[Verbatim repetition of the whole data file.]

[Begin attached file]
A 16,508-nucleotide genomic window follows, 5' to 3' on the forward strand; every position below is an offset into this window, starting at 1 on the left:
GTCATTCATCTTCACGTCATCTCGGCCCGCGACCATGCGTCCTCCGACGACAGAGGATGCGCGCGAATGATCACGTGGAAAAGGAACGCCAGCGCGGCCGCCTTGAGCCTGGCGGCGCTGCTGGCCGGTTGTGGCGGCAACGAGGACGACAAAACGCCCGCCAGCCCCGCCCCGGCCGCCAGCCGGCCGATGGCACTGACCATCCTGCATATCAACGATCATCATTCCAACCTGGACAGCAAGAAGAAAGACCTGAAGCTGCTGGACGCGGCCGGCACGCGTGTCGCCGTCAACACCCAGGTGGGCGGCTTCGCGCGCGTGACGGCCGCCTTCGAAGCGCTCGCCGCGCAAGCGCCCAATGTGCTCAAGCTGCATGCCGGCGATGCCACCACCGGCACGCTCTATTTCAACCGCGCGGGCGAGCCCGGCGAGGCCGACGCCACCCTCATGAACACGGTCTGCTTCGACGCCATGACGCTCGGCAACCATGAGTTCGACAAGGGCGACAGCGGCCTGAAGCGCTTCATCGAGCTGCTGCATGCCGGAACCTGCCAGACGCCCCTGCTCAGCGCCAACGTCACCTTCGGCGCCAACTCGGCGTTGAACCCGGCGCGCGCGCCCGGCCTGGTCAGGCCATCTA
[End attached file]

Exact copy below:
A 16,508-nucleotide genomic window follows, 5' to 3' on the forward strand; every position below is an offset into this window, starting at 1 on the left:
GTCATTCATCTTCACGTCATCTCGGCCCGCGACCATGCGTCCTCCGACGACAGAGGATGCGCGCGAATGATCACGTGGAAAAGGAACGCCAGCGCGGCCGCCTTGAGCCTGGCGGCGCTGCTGGCCGGTTGTGGCGGCAACGAGGACGACAAAACGCCCGCCAGCCCCGCCCCGGCCGCCAGCCGGCCGATGGCACTGACCATCCTGCATATCAACGATCATCATTCCAACCTGGACAGCAAGAAGAAAGACCTGAAGCTGCTGGACGCGGCCGGCACGCGTGTCGCCGTCAACACCCAGGTGGGCGGCTTCGCGCGCGTGACGGCCGCCTTCGAAGCGCTCGCCGCGCAAGCGCCCAATGTGCTCAAGCTGCATGCCGGCGATGCCACCACCGGCACGCTCTATTTCAACCGCGCGGGCGAGCCCGGCGAGGCCGACGCCACCCTCATGAACACGGTCTGCTTCGACGCCATGACGCTCGGCAACCATGAGTTCGACAAGGGCGACAGCGGCCTGAAGCGCTTCATCGAGCTGCTGCATGCCGGAACCTGCCAGACGCCCCTGCTCAGCGCCAACGTCACCTTCGGCGCCAACTCGGCGTTGAACCCGGCGCGCGCGCCCGGCCTGGTCAGGCCATCTA